Recent Android software flaw will enable hackers gain complete control over smartphones


Researchers have warned of an unpatched vulnerability that could impact as many as 60 percent of devices running the Android operating system. They also urged Businesses using Android-powered smartphones to review their security practices as soon as possible.

This was caused by a flaw in software used by chip maker Qualcomm and could have wide-ranging effects on Android smartphones given that up to 80 percent of its chips are used in Android powered smartphones, including handsets made by HTC, Samsung, Sony and many others. This malicious app, once installed would enable hackers to gain complete control over an entire device but using it to hoodwink the on-board security protections.

According to the researchers, the vulnerability is found within the Qualcomm Secure Execution Environment (QSEE) software. The flaw manages to get past Google’s stringent Play Store regulations that’s why it can be shared to other devices.Although monthly Android updates rolled out by Google should be able to neutralize the flaw, researchers still warns that quit a lot of companies have been too slow to provide regular updates to their workers.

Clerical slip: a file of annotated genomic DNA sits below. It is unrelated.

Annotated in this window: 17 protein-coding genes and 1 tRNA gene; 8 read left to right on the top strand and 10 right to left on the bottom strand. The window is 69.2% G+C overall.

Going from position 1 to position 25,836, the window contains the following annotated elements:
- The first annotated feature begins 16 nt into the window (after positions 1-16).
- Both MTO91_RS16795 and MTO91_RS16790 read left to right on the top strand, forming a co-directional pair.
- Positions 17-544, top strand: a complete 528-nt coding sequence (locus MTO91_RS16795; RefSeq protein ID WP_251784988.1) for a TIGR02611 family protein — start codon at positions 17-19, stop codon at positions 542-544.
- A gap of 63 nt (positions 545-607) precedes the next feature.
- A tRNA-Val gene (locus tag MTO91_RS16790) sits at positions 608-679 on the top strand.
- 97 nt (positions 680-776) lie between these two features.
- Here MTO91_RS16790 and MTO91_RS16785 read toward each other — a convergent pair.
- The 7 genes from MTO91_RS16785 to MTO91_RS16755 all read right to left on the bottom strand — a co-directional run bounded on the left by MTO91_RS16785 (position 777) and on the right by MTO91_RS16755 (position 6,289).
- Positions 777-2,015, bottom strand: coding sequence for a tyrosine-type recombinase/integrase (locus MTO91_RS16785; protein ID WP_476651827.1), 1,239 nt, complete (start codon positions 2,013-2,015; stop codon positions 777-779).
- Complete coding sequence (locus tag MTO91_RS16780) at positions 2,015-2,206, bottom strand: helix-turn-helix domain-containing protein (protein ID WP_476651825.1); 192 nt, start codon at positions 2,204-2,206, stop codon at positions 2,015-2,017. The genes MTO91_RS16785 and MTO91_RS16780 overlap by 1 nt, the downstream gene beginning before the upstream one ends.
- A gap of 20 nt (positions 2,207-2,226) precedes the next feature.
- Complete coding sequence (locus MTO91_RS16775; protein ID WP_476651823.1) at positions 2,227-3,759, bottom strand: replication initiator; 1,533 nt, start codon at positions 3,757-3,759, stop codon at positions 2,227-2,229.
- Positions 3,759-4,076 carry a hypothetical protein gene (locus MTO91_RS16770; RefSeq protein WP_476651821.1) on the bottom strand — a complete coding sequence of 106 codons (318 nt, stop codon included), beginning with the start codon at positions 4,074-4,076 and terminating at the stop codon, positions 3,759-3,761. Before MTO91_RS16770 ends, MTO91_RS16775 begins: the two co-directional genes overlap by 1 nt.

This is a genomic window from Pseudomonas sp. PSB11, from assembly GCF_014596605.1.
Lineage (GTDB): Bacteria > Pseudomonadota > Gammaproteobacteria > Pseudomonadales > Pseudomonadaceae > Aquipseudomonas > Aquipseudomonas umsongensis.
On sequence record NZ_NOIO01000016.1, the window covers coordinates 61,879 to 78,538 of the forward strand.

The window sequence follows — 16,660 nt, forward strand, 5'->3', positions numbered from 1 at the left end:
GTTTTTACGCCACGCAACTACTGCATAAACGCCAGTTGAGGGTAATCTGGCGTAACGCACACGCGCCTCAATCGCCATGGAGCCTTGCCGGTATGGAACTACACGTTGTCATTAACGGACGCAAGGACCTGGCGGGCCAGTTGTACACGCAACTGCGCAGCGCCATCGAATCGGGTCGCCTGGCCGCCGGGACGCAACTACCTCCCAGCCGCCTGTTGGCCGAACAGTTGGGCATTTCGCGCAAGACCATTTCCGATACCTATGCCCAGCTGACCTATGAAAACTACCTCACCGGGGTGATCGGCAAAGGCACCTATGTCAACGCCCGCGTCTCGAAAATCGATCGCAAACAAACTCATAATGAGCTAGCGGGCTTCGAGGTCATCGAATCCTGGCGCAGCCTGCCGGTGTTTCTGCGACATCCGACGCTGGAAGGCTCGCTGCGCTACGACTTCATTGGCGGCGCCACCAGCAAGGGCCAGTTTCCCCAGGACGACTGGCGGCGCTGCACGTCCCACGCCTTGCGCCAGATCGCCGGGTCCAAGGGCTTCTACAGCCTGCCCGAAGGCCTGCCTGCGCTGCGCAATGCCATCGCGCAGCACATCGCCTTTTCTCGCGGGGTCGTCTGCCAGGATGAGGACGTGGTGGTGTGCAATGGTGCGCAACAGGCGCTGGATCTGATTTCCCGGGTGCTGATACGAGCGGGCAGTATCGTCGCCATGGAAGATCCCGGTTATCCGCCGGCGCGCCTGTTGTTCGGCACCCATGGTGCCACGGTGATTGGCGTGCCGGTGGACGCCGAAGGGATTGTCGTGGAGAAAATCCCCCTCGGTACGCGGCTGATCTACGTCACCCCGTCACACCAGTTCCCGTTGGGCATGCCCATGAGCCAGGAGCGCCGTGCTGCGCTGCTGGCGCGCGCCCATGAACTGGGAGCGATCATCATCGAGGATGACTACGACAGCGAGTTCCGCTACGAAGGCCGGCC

According to research about 27 percent of Android phones dont receive monthly updates anymore because they too old, many are still stuck on Android 3.x.x and may not be updated to Android 4.4.4 or later.

To prevent this, it is expected that smartphone manufacturers speed up the development and rollout of updates and patches for devices which are either affected or are likely to be affected.

Android, Inc. was founded in Palo Alto, California in October 2003 by Andy Rubin, Rich Miner, Nick Sears and Chris White. In July 2005, Google acquired Android Inc. for at least $50 million. The Android mobile operating system is currently developed by Google, based on the Linux kernel and designed primarily for touchscreen mobile devices such as smartphones and tablets.

Qualcomm Inc. is an American multinational semiconductor company that designs and markets wireless telecommunications products and services. It derives most of its revenue from chipmaking and the bulk of its profit from patent licensing businesses. The company headquarters are located in San Diego, California, United States, and has 224 worldwide locations.

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